A build-up of plaque in the carotid artery can lead to atherosclerosis, narrowing of the artery, stenosis, and subsequent carotid artery disease. Carotid artery disease increases a person’s risk for cerebrovascular disease or stroke. This disease can be asymptomatic or symptomatic. Carotid endarterectomy (CEA) is a surgery performed to decrease the risk of stroke. The procedure entails removing plaque from the common carotid artery and internal carotid artery to improve blood flow and remove embolic material. Carotid artery reconstructions began in the early 1950s, and techniques for carotid endarterectomy procedures, as well as indications to perform them, have evolved.
Within the superior mediastinum, the arch of the aorta can be found at the level of the sternal angle. Three large vessels originate from the aorta. This includes the brachiocephalic trunk, the left common carotid artery, and left subclavian artery. On the right side, the common carotid artery stems off as the first branch the brachiocephalic trunk. Both the left and right common carotids will bifurcate into an internal and external carotid artery. This division occurs around the fourth cervical vertebrae (C4) along the superior border of the thyroid cartilage. There is a deep cervical fascia that forms the carotid sheath. This surrounds the carotid arteries, internal jugular vein, and vagus nerve. They are found medially to the sternocleidomastoid muscle. The internal carotid artery will continue into the skull to form part of the Circle of Willis and supply blood to the brain and eyes. Branches of the external carotid artery supply blood to the neck and face.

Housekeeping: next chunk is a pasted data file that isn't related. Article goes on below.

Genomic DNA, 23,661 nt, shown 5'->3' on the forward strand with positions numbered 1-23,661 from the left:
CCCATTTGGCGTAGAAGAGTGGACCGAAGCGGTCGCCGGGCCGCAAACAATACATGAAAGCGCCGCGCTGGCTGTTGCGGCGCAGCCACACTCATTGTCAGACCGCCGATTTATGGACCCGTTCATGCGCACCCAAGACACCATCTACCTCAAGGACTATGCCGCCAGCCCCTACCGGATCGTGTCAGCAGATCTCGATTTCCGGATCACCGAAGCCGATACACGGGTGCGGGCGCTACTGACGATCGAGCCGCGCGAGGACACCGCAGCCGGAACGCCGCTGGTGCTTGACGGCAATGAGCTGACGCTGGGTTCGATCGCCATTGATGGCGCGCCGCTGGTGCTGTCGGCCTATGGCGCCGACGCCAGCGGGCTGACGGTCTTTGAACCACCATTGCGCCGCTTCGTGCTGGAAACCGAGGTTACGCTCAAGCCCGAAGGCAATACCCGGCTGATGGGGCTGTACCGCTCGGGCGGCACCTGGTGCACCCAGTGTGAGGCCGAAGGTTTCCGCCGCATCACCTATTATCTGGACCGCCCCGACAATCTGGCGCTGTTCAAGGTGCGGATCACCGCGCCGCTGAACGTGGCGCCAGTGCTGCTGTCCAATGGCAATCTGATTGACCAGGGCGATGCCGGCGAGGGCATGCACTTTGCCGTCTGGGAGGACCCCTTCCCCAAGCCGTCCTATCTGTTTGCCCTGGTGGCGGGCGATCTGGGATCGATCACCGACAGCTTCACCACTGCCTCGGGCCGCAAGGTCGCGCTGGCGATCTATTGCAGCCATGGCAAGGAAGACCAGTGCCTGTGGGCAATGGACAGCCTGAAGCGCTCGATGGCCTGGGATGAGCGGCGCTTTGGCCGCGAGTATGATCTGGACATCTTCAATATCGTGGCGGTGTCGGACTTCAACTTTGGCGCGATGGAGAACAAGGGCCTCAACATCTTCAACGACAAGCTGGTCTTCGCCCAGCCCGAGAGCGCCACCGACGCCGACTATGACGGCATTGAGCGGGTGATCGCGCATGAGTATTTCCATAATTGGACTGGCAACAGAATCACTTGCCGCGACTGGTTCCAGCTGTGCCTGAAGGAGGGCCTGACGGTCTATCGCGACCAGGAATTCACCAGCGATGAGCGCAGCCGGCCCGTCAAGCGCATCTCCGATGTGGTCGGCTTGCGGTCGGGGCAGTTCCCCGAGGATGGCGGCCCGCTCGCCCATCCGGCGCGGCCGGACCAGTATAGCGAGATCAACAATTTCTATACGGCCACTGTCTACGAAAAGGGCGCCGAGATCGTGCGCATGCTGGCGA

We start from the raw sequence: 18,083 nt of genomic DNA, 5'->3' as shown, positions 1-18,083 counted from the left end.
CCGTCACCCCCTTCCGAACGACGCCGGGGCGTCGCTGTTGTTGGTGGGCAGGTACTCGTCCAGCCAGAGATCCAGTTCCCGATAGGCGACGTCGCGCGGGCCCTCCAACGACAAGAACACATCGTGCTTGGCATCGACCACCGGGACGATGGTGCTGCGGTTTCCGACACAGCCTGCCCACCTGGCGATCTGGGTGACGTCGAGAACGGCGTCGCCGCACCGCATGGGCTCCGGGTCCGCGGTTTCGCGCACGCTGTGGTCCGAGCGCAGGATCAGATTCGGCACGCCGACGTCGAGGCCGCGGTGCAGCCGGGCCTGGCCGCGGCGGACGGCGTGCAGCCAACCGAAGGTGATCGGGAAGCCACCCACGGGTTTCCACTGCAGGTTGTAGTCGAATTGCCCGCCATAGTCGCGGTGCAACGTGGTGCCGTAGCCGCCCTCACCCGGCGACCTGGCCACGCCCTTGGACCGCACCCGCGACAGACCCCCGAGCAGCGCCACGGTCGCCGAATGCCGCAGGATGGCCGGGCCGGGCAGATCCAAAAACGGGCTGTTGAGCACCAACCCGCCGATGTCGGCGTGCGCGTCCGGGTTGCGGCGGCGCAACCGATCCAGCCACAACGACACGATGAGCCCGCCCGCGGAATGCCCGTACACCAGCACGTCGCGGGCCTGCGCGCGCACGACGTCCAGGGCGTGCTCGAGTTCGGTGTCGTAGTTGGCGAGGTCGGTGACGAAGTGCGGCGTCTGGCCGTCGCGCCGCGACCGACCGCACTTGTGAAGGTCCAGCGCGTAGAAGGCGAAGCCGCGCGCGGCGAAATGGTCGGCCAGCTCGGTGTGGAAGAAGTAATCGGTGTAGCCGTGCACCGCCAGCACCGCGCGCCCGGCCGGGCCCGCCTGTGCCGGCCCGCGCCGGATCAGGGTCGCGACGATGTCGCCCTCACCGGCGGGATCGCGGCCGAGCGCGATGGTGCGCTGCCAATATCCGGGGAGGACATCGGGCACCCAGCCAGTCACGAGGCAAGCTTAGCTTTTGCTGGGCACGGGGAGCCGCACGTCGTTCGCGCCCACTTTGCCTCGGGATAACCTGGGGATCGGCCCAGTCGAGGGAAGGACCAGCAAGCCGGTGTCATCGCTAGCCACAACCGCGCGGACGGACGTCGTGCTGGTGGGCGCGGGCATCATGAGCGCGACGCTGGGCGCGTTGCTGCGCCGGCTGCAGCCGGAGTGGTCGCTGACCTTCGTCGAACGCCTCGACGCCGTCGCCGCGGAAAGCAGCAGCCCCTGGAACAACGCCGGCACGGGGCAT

In 1987 the North American Symptomatic Carotid Endarterectomy Trials (NASCET) began. Patients with moderate carotid stenosis (less than 70%) and severe carotid stenosis (greater than 70%) were randomly assigned to treatment groups, which included antithrombotic medication for a majority of patients. The study found that the benefit of surgery was great for those who had severe carotid stenosis, and patients with less than 50% stenosis were found to have no benefit. Patients who have 50% or more narrowing of the carotid artery and history of ipsilateral stroke or TIA are recommended to have carotid endarterectomy surgery. Symptoms of TIA can include amaurosis fugax, a painless temporary loss of vision in one or both eyes, hemiparesis, and speech loss episode.
Asymptomatic patients with 70% or more narrowing, also are encouraged to undertake the surgery. In the Asymptomatic Carotid Artery Stenosis (ACAS) trials for endarterectomy, it was shown that after the procedure there is a significant 5-year reduction in stroke risk in asymptomatic patients. As medical therapy has improved since the 1980s, the CREST-2 trial is currently underway. The trial will provide data about best medical therapy versus surgery in patients with asymptomatic, high grade internal carotid stenosis.
It is possible to screen asymptomatic patients with the use of carotid duplex ultrasonography (CDU). It can assess the degree of carotid stenosis. The severity of the obstruction correlates to carotid velocity. Inaccuracies can be shown if there are blood vessel kinks and bends which may cause elevated velocities. Although it is a great tool for detecting hemodynamically significant stenosis, it has relatively low specificity for those patients with 50% to 60% stenosis. Other forms of screening include computed tomography angiography (CTA), and contrast-enhanced magnetic resonance angiography (CE-MRA). They help to assess other variables that can impact an individuals risk including plaque morphology, intracranial collateralization, and brain perfusion. CTA or CE-MRA information can be used alongside CDU to help put into perspective a patient’s need for surgery.